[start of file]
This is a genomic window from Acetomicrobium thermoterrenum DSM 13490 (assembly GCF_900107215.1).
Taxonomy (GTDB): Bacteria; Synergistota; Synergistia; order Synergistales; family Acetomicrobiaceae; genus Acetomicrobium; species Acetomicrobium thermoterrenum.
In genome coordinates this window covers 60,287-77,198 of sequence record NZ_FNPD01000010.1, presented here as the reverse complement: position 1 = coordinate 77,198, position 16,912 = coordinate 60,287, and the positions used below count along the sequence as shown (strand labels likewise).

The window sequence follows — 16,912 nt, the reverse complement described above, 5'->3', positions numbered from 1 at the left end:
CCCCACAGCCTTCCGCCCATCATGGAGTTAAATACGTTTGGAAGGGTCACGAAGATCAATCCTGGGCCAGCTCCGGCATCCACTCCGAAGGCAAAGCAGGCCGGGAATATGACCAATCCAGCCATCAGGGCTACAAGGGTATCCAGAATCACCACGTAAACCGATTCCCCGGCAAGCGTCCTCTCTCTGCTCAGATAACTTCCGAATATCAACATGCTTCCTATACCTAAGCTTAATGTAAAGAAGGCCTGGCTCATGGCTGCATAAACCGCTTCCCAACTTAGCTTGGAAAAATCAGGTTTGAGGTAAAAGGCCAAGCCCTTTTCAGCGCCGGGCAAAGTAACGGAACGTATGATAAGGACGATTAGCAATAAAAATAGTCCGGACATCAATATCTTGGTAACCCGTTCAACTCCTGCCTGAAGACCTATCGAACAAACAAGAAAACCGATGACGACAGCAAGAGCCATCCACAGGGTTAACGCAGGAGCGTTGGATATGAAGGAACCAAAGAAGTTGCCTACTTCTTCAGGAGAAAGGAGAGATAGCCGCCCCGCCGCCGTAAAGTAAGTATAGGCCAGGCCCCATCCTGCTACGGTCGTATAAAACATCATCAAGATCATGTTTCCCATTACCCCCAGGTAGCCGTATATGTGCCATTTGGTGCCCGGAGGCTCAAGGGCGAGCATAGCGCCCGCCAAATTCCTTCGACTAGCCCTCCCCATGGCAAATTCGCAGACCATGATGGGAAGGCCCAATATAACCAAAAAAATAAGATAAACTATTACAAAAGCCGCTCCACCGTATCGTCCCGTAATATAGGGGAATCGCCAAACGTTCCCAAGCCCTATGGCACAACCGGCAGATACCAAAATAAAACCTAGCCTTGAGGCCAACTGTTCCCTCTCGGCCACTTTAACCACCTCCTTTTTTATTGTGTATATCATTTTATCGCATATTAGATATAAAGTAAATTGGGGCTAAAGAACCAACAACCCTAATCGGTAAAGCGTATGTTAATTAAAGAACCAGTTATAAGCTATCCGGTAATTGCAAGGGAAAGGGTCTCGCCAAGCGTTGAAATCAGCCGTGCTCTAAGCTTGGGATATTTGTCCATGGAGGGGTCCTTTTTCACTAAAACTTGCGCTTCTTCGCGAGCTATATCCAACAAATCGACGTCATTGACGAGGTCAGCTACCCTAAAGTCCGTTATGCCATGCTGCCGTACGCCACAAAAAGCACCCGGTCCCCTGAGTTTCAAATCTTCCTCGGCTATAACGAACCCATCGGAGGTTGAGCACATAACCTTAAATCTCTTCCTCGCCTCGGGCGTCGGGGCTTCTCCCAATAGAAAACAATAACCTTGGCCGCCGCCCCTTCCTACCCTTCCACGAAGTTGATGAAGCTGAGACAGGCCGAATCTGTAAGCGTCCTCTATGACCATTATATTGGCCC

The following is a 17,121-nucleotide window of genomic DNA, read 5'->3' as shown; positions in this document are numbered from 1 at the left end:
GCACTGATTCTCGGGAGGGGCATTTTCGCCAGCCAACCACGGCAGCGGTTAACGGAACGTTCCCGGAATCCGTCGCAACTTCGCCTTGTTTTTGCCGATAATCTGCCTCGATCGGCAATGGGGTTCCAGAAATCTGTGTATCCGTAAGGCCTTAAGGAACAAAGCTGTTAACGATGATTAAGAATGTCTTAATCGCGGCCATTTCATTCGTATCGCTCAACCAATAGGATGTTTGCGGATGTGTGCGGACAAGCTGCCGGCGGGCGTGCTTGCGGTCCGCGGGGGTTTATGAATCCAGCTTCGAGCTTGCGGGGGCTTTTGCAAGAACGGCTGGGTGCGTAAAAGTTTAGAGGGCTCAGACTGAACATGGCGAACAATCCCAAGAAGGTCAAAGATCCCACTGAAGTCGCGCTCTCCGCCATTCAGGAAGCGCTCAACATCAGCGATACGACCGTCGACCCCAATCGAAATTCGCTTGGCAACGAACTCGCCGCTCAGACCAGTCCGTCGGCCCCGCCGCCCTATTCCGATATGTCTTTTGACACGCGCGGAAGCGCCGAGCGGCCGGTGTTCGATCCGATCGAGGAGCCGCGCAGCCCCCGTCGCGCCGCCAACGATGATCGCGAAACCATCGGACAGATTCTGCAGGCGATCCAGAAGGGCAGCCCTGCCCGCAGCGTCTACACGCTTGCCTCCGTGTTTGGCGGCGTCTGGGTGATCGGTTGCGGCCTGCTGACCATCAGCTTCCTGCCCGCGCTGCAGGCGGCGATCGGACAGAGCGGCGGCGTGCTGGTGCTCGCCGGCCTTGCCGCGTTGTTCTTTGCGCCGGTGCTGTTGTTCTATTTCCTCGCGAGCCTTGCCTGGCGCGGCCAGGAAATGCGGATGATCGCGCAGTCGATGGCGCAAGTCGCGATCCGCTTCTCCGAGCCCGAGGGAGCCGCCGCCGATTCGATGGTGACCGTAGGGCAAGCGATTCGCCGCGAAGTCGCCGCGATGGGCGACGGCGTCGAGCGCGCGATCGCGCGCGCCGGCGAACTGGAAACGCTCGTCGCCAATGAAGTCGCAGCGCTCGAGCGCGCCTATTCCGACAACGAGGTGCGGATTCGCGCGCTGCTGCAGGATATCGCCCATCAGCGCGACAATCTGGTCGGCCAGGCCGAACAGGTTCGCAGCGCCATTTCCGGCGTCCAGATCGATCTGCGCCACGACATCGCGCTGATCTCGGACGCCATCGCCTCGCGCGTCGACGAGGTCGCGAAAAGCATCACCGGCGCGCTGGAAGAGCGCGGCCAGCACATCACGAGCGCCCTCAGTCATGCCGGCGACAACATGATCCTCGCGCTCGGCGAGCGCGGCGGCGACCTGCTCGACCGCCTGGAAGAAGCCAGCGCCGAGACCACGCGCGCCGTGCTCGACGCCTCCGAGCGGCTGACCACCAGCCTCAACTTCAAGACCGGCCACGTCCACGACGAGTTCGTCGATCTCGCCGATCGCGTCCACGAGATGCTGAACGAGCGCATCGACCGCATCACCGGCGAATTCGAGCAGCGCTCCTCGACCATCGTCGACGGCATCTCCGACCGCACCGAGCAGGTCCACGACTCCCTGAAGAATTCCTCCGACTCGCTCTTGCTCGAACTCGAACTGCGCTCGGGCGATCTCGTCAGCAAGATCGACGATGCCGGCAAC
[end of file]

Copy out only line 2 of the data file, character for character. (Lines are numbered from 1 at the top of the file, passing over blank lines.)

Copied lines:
Taxonomy (GTDB): Bacteria; Synergistota; Synergistia; order Synergistales; family Acetomicrobiaceae; genus Acetomicrobium; species Acetomicrobium thermoterrenum.